It’s good to see that even using the projector’s default settings it leaves all of its noise reduction routines completely off when it detects an HD input. Some of you will be less pleased to hear, though, that the default setting for the projector’s Motion processing is On.
However, before anyone has a nerd-rage meltdown about this, we’d say that the motion processing system is subtle enough not to be something anyone should really fear. Certainly with 24p Blu-rays it delivers just a touch more fluidity, so that pictures still look natural. And it does this without causing seemingly any significant unwanted side effects.
Of course, you could argue that if the impact of the Motion system is subtle, then you might as well turn it off. But so far as we’re concerned, the real point is that it does alter the image’s ‘lavour slightly without mucking things up, and thus offers users a genuine personal choice. And genuine, sensible choices are something we always like to see, however much they might upset a certain breed of AV enthusiast!
Adjusting various ‘banks’ of lights in our room, as well as throwing open the curtains proved a very interesting exercise. For the Light Harmoniser feature impressed us greatly with its ability to adapt the picture ‘on the hoof’ to all the different ambient light circumstances we threw at it. Very clever.
There is, though, a limitation to the Light Harmoniser’s abilities. For the nearer you get to darkness, the less effective the automatic adjustments seem to get. In particular, the projector makes no attempt to control the light levels in the picture any further than is possible by the dynamic iris. By which we mean it doesn’t actually adjust the light level being output by the lamp, meaning black levels never achieve the sort of depth likely to satisfy a serious movie fan.
Obviously a truly dynamic lamp output system is probably just not possible on a projector anything like as affordable as the AH1000E. But the projector does have an Eco lamp mode that runs the lamp at a lower level, so maybe the Light Harmoniser processing could have at least added that to its list of adjustment criteria?
Black with a touch of grey
Having said all that, it is, of course, hardly a major headache to turn the lamp into eco mode yourself if you want to improve the image’s black levels. However, as we’d feared - and perhaps inevitably - even using the eco setting the AH1000E’s black level reproduction isn’t particularly good. There’s clearly visible tell-tale greyness swimming around over parts of the picture that should be black, and dark parts of the picture tend to look rather hollow thanks to the projector struggling to resolve shadow details.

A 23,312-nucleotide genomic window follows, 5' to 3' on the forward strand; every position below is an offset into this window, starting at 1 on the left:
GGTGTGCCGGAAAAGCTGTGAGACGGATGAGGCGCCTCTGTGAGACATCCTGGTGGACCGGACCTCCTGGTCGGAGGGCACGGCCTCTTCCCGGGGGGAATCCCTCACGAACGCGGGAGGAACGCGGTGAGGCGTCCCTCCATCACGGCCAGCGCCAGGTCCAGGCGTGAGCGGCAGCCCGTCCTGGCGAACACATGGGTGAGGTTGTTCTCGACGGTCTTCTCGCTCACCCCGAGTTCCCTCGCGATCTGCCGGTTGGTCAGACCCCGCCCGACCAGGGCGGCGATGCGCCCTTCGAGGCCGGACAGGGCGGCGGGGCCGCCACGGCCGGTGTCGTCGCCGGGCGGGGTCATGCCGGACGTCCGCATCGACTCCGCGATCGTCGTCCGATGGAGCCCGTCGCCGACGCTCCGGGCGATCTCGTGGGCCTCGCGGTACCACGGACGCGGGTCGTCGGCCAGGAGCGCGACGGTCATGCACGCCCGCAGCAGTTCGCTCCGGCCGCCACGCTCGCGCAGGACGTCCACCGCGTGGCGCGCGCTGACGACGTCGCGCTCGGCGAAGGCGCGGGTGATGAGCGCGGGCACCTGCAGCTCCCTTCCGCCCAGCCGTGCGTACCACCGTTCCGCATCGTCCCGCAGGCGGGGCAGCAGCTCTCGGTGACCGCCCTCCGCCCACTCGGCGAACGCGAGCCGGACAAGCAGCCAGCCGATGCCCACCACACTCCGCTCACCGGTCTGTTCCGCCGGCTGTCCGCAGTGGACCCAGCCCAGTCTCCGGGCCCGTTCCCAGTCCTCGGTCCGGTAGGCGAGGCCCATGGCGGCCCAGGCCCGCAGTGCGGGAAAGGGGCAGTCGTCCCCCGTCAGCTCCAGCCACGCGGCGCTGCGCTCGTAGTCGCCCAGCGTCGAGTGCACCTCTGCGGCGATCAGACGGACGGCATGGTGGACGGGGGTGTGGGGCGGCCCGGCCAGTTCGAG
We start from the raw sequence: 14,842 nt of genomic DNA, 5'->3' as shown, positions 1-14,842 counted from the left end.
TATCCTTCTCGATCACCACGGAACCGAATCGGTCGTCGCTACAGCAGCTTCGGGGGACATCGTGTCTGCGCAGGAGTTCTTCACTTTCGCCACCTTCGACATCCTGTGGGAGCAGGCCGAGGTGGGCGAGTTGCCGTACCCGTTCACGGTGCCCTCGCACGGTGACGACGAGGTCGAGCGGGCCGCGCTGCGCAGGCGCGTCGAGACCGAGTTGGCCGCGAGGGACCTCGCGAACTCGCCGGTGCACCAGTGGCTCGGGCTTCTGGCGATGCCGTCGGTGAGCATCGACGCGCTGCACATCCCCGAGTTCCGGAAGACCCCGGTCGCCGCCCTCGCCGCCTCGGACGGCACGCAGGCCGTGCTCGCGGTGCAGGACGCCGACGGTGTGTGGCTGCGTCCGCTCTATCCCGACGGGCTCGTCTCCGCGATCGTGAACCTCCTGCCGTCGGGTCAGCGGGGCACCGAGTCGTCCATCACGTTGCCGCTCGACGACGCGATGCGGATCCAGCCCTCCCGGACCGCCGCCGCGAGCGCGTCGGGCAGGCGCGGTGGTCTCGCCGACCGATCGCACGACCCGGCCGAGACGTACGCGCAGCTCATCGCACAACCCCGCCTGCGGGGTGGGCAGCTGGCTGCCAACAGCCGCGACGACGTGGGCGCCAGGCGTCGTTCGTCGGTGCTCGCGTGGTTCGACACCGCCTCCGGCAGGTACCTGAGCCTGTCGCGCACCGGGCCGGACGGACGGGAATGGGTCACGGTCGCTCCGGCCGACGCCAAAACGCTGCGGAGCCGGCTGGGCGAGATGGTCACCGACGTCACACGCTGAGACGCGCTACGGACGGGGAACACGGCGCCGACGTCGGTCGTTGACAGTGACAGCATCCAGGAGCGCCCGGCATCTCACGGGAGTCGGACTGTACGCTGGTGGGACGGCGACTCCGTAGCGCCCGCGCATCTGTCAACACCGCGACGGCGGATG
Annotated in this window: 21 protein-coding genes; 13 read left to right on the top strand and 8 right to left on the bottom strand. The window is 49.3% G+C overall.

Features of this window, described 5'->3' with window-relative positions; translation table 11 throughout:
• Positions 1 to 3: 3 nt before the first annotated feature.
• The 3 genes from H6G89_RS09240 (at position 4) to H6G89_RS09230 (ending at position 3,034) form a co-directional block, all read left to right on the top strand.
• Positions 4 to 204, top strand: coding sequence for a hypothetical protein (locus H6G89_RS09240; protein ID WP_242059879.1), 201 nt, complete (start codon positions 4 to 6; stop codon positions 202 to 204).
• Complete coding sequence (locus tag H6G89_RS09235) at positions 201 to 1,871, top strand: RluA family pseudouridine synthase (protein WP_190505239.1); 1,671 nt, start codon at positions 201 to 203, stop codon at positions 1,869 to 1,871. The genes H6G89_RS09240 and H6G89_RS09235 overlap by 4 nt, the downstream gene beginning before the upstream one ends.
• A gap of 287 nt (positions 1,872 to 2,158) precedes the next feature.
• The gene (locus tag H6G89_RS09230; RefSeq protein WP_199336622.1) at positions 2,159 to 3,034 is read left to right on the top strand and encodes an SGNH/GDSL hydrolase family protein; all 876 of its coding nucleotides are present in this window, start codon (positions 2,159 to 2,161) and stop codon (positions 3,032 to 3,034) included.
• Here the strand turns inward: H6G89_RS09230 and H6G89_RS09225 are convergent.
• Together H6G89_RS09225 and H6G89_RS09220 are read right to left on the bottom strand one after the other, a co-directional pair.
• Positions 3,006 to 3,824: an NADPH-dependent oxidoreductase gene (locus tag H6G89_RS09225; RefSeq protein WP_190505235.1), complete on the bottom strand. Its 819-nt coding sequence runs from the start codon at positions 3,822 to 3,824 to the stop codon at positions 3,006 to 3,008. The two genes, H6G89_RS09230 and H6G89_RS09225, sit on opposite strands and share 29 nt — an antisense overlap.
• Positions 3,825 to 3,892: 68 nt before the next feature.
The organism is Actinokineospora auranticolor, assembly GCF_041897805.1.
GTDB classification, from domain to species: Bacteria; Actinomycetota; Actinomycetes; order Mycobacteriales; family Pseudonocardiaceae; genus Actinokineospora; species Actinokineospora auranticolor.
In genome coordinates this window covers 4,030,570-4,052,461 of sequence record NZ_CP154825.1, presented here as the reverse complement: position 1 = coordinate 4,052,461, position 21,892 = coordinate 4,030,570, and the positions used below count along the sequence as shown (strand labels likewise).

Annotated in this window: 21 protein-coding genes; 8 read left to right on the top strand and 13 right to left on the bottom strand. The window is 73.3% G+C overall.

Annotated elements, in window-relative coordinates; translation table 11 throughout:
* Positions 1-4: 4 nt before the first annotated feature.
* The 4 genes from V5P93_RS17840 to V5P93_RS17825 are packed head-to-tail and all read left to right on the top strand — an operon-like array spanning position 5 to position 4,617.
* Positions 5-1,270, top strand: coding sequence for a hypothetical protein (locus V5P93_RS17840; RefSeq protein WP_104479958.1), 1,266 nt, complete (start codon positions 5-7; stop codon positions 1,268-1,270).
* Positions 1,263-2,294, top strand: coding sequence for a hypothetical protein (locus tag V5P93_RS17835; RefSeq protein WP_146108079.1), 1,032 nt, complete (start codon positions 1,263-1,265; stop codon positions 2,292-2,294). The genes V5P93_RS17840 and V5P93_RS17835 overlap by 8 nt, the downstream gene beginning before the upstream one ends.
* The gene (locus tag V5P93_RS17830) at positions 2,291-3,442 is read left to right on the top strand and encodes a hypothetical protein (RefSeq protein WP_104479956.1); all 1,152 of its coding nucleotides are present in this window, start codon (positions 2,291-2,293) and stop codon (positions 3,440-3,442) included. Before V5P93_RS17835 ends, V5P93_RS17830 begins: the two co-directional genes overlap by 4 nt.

The projector does, thankfully, run a lot quieter with the lamp in Eco mode. But the noise level is still only around what we’d expect to hear now from a ‘normal’ home cinema projector running in high lamp mode.
At this point it’s high time we did a reality check. For really, no matter how many calibration options Panasonic had chucked at the AH1000E it was probably never going to be entirely realistic to expect it to perform equally brilliantly in both bright and dark conditions. Especially given how affordable it is.
While the die-hard movie fan in us might wish for more black level depth from the AH1000E, with our real-world head on the best we could reasonably have expected from such a deliberately casual projector would be that it works well in a typical family and friends viewing environment, can be used instantly without requiring lots of - or even any! - manual adjustments to suit different viewing conditions, yet also provides plenty of calibration tools and a fair dark-room performance for occasional ‘serious movie’ sessions.
And measured fairly against this real-world list, it’s actually hard to see how the AH1000E could have been much better. Certainly for our money it’s more flexible than the similarly-intentioned Runco LS-HB, and that costs nearly five times as much.